Some reef building organisms from the Mediterranean

By Richard Aspinall 3 weeks ago
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 My recent trip to the Med allowed me to get a suite of images that I’m pretty pleased with. Some of them I’ve shared with you over the last few weeks. One of the things that I’ve been thinking about, though, relates to the nature of a reef: am I sharing images from reefs? Just in case there’s any doubt I thought I’d better offer up some evidence. I have four types of organism that I’d call reef builders for you, the first is a calcareous alga called Padina pavonica or Peacock’s tail. This fairly shallow species is sometimes used as an ingredient in skin care products, it shows marked growth ‘rings’ and secretes calcium into its tissues. 
More ‘traditional’ calcareous alga are commonplace as well. Alga such as this Lithophyllum contribute a lot to the reef’s complicated structure by creating growths of significant size and utility for many other species.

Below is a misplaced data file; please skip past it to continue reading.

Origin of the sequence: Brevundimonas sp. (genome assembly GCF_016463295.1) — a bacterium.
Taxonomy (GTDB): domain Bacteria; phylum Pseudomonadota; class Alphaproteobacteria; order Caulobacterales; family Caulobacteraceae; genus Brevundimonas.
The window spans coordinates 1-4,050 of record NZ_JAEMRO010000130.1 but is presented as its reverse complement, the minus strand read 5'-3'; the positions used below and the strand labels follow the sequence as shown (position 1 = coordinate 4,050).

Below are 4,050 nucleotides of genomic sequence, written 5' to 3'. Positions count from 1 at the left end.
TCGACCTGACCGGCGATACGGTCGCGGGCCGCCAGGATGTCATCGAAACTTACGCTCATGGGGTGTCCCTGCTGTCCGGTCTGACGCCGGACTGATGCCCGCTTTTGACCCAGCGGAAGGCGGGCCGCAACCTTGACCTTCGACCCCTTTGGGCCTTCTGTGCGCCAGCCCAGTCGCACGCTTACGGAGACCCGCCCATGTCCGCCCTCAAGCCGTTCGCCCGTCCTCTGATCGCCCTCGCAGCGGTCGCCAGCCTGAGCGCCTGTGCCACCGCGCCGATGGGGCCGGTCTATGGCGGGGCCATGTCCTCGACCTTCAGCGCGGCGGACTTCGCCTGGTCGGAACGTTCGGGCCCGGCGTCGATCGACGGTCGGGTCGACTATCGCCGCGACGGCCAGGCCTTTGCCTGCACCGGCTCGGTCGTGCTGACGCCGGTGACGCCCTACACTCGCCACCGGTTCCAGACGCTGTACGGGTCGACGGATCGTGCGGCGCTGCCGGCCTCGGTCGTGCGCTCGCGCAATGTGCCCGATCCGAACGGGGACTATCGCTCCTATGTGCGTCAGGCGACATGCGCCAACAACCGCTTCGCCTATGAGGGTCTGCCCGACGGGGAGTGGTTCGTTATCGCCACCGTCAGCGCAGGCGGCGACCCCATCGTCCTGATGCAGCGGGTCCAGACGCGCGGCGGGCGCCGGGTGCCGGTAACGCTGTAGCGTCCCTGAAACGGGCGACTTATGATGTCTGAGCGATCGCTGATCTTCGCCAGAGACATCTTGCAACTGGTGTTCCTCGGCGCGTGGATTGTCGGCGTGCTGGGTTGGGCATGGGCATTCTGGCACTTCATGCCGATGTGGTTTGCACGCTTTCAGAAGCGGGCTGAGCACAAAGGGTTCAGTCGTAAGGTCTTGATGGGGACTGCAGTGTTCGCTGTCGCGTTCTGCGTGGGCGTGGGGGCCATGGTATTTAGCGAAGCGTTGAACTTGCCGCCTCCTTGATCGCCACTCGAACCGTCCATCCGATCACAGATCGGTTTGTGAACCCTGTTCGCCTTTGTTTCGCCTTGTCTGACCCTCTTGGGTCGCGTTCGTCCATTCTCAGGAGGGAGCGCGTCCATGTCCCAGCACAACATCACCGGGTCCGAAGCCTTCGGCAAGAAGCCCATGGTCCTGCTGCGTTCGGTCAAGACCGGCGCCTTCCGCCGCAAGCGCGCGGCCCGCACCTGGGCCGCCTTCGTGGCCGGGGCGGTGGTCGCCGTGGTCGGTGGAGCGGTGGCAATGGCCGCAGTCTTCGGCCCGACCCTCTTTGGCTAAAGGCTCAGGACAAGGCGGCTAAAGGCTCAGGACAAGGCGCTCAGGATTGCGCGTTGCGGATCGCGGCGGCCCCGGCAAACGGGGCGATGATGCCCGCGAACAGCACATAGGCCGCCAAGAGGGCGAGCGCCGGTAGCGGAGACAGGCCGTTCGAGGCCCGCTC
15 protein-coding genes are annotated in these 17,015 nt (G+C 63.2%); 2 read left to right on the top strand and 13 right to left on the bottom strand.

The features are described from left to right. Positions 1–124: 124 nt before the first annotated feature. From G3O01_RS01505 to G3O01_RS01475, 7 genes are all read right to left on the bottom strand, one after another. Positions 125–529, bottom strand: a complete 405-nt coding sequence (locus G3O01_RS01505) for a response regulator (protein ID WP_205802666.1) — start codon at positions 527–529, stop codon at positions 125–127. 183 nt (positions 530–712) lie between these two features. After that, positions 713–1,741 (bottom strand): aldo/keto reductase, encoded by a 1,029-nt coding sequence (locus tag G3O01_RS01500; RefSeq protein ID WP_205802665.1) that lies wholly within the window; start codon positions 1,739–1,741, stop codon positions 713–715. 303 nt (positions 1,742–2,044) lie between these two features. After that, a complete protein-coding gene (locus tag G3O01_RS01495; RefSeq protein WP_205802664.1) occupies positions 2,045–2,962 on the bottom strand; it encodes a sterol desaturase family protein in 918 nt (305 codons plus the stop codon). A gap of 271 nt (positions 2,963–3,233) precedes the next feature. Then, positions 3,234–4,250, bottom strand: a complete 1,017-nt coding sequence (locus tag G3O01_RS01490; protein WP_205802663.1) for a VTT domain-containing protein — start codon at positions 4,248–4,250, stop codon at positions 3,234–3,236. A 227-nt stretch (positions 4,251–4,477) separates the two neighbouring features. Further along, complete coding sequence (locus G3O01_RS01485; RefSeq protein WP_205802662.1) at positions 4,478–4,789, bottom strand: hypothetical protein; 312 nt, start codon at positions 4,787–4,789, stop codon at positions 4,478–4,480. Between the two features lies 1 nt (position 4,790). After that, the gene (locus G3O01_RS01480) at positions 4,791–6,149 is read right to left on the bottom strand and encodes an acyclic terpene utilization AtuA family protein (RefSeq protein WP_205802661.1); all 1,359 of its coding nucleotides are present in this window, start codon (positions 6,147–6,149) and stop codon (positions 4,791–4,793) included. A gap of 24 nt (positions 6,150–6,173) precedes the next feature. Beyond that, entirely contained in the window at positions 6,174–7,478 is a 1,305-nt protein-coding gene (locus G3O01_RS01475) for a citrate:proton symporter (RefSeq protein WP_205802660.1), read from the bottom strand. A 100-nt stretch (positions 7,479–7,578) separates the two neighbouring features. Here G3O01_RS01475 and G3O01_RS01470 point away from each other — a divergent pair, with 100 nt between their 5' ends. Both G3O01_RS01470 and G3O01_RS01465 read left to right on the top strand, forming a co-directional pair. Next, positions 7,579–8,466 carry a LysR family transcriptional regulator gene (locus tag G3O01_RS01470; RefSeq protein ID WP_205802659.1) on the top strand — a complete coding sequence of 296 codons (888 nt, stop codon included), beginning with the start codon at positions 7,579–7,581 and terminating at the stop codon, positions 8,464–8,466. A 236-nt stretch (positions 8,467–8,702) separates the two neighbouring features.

I’m not entirely sure what this alga is, maybe Coralina Elongata, but it is certainly an attractive addition to the reef. 
Not to be ignored are the tube dwelling worms. This is Protula tubularia, which along with many other species secretes a calcareous tube. 
Finally, I have a coral for you. Not many true corals are found in the Med. This deep water Leptosammia pruvoti is one of the most attractive.

Categories:
  Corals, Invertebrates, Photography
About

 Richard Aspinall

  (289 articles)

Richard lives in Scotland where he works as a freelance writer and photographer. Richard writes for several magazines on topics as diverse as scuba diving, travel and wildlife.

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